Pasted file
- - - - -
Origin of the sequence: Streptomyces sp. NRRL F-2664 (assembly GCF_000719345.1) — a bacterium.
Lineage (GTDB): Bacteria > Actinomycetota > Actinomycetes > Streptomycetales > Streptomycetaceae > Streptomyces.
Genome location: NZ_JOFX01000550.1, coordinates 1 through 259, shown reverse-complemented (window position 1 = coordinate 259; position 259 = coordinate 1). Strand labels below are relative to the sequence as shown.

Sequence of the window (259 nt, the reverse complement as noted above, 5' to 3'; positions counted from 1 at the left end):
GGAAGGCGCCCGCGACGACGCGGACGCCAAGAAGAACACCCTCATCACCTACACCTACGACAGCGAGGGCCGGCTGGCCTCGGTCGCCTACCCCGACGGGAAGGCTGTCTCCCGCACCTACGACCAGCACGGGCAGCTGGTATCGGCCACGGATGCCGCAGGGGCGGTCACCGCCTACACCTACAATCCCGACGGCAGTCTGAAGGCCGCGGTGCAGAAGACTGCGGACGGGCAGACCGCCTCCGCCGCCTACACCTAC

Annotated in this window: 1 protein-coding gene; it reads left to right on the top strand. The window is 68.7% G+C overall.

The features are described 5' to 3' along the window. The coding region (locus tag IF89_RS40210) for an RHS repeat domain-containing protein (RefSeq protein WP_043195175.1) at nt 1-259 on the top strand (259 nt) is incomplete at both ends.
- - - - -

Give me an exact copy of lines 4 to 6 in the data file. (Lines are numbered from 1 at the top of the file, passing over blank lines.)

Sequence of the window (259 nt, the reverse complement as noted above, 5' to 3'; positions counted from 1 at the left end):
GGAAGGCGCCCGCGACGACGCGGACGCCAAGAAGAACACCCTCATCACCTACACCTACGACAGCGAGGGCCGGCTGGCCTCGGTCGCCTACCCCGACGGGAAGGCTGTCTCCCGCACCTACGACCAGCACGGGCAGCTGGTATCGGCCACGGATGCCGCAGGGGCGGTCACCGCCTACACCTACAATCCCGACGGCAGTCTGAAGGCCGCGGTGCAGAAGACTGCGGACGGGCAGACCGCCTCCGCCGCCTACACCTAC

Annotated in this window: 1 protein-coding gene; it reads left to right on the top strand. The window is 68.7% G+C overall.